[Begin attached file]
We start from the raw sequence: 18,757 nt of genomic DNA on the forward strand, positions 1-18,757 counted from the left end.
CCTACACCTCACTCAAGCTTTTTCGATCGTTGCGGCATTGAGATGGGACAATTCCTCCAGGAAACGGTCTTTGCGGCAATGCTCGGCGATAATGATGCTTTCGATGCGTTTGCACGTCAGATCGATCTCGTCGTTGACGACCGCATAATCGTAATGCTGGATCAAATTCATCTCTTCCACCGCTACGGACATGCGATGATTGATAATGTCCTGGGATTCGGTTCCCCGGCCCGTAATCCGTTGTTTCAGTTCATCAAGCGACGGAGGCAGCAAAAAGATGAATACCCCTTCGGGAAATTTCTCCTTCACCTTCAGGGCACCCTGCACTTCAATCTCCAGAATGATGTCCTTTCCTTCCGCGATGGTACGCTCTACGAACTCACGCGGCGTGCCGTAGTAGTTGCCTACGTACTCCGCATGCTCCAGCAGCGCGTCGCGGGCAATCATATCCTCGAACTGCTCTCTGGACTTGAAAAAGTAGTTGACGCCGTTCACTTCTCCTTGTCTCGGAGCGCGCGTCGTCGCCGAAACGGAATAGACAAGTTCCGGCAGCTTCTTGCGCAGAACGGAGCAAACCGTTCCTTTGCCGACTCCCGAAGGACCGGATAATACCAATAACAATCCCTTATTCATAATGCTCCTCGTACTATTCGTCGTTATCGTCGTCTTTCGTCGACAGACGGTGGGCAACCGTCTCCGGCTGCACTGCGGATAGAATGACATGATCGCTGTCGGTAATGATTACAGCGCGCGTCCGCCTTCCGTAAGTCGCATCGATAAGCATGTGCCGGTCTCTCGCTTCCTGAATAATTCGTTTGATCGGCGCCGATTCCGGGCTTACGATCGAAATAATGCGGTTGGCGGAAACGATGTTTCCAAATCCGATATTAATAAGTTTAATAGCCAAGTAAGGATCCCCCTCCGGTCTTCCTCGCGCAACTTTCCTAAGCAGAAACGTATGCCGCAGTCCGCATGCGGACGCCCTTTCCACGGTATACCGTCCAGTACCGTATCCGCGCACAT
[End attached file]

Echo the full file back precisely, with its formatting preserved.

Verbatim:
We start from the raw sequence: 18,757 nt of genomic DNA on the forward strand, positions 1-18,757 counted from the left end.
CCTACACCTCACTCAAGCTTTTTCGATCGTTGCGGCATTGAGATGGGACAATTCCTCCAGGAAACGGTCTTTGCGGCAATGCTCGGCGATAATGATGCTTTCGATGCGTTTGCACGTCAGATCGATCTCGTCGTTGACGACCGCATAATCGTAATGCTGGATCAAATTCATCTCTTCCACCGCTACGGACATGCGATGATTGATAATGTCCTGGGATTCGGTTCCCCGGCCCGTAATCCGTTGTTTCAGTTCATCAAGCGACGGAGGCAGCAAAAAGATGAATACCCCTTCGGGAAATTTCTCCTTCACCTTCAGGGCACCCTGCACTTCAATCTCCAGAATGATGTCCTTTCCTTCCGCGATGGTACGCTCTACGAACTCACGCGGCGTGCCGTAGTAGTTGCCTACGTACTCCGCATGCTCCAGCAGCGCGTCGCGGGCAATCATATCCTCGAACTGCTCTCTGGACTTGAAAAAGTAGTTGACGCCGTTCACTTCTCCTTGTCTCGGAGCGCGCGTCGTCGCCGAAACGGAATAGACAAGTTCCGGCAGCTTCTTGCGCAGAACGGAGCAAACCGTTCCTTTGCCGACTCCCGAAGGACCGGATAATACCAATAACAATCCCTTATTCATAATGCTCCTCGTACTATTCGTCGTTATCGTCGTCTTTCGTCGACAGACGGTGGGCAACCGTCTCCGGCTGCACTGCGGATAGAATGACATGATCGCTGTCGGTAATGATTACAGCGCGCGTCCGCCTTCCGTAAGTCGCATCGATAAGCATGTGCCGGTCTCTCGCTTCCTGAATAATTCGTTTGATCGGCGCCGATTCCGGGCTTACGATCGAAATAATGCGGTTGGCGGAAACGATGTTTCCAAATCCGATATTAATAAGTTTAATAGCCAAGTAAGGATCCCCCTCCGGTCTTCCTCGCGCAACTTTCCTAAGCAGAAACGTATGCCGCAGTCCGCATGCGGACGCCCTTTCCACGGTATACCGTCCAGTACCGTATCCGCGCACAT